Intrinsic values are those related to the experience of the arts, intellectually, emotionally and contemplatively. These values are not easy to measure but can be captured in personal testimonies, qualitative assessments, anecdotes, case studies and critical reviews.

Instrumental values are those related to the ancillary effects of the arts where arts activities are employed to achieve a social or economic purpose. They are most often expressed in figures, and are captured in terms of ‘output’, ‘outcome’ and ‘impact’.

Institutional values are related to the processes and techniques that organizations adopt in how they work to create value for the public. Institutional value is created (or destroyed) by how these organizations engage with their public by providing a context for sociability and the enjoyment of shared experiences. Institutional value sees the role of arts organizations as active agents in the creation or destruction of what the public values.

Explanation of Holden’s ‘The Relationship Triangle’

Holden suggests that when pared to its essentials the decision about funding for the arts operates  (particularly in England) works like this:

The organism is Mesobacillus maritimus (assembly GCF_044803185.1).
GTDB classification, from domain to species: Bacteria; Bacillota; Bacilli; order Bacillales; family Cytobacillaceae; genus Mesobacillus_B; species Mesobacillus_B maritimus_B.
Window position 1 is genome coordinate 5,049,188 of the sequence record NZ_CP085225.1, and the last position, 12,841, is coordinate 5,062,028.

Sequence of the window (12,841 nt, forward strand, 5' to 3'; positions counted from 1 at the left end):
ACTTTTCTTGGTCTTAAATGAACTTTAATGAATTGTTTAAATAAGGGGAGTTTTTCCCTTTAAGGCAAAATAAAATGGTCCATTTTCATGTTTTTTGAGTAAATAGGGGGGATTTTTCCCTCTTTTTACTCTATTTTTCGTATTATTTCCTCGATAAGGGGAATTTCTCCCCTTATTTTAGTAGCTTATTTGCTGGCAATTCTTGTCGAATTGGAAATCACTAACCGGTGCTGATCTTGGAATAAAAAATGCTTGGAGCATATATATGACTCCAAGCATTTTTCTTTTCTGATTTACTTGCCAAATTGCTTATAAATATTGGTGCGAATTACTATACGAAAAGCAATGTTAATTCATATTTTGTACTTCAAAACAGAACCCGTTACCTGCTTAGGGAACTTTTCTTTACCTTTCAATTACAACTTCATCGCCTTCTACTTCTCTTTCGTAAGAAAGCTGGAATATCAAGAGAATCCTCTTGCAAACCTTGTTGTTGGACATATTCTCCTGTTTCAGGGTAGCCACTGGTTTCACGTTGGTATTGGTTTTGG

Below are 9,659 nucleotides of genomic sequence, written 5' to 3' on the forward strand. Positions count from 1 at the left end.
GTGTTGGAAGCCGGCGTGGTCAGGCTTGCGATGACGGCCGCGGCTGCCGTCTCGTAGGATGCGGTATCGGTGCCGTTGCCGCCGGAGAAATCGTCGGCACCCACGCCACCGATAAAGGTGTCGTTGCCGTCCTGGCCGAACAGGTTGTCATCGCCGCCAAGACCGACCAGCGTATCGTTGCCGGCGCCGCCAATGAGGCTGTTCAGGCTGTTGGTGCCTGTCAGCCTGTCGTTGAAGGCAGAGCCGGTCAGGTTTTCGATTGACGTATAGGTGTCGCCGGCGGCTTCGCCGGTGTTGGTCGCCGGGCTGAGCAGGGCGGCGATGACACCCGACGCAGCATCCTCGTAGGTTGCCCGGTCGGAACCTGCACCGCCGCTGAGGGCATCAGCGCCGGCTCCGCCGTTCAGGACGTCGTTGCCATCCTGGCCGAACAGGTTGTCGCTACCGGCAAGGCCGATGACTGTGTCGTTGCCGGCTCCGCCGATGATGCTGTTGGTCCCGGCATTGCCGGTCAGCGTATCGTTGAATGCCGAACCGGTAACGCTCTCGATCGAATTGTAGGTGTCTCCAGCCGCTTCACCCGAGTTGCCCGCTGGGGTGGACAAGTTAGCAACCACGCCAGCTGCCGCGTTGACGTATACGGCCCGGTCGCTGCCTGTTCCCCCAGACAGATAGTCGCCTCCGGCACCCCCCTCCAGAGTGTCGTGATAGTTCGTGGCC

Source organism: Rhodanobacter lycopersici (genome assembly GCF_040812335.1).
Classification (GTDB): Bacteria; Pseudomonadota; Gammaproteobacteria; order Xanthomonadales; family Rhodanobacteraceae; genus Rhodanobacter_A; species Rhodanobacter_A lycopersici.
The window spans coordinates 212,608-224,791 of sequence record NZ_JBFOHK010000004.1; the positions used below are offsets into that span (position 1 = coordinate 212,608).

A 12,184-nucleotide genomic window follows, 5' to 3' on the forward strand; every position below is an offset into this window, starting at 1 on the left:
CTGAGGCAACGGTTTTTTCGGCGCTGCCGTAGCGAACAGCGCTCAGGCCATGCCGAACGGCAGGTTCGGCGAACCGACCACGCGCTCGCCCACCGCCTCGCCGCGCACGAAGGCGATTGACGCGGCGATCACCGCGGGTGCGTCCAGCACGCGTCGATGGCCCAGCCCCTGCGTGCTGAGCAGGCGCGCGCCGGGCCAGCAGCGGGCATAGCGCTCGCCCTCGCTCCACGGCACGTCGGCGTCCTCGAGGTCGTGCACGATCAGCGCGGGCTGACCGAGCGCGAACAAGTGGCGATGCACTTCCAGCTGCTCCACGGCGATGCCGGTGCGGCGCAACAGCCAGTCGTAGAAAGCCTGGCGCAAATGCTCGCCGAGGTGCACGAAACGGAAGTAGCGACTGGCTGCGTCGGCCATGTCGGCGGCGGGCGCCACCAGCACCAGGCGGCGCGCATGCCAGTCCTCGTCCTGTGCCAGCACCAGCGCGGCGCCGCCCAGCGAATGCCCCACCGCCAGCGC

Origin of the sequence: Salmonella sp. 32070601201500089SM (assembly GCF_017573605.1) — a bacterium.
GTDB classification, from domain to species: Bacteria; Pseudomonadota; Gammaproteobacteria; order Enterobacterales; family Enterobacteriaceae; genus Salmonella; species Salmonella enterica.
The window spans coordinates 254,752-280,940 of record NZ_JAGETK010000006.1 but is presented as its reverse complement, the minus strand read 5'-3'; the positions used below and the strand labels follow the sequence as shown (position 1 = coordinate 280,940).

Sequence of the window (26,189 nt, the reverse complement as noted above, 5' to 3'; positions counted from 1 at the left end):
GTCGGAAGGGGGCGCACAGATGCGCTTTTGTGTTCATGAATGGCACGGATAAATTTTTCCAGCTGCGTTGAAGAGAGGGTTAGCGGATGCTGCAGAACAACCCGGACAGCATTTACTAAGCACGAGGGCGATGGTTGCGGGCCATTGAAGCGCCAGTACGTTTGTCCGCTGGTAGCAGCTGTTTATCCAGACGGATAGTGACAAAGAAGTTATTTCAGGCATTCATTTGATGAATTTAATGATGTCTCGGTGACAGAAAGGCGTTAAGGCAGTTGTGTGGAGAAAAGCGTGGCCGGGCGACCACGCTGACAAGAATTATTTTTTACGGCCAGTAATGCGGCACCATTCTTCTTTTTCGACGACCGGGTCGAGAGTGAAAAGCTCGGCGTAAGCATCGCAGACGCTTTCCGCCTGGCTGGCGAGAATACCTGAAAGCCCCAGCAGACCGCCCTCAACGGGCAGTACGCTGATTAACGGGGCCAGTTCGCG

1. The public elects politicians.Politicians shape legal and policy framework within which the arts operate including critical financial resources.
  2. Funders occupy the space between arts professionals and arts organizations and are often expected to lead the arts sector as well as speak on its behalf while distributing government funds in order to achieve government aims in addition to demonstrating the impact of government spending on the arts.
  3. Arts professionals and Arts Organizations do the work of engaging the public through the creation and dissemination of the arts and cultural products while at the same time must justify their activities in terms of evidence of the impact desired by government for government spending on the arts.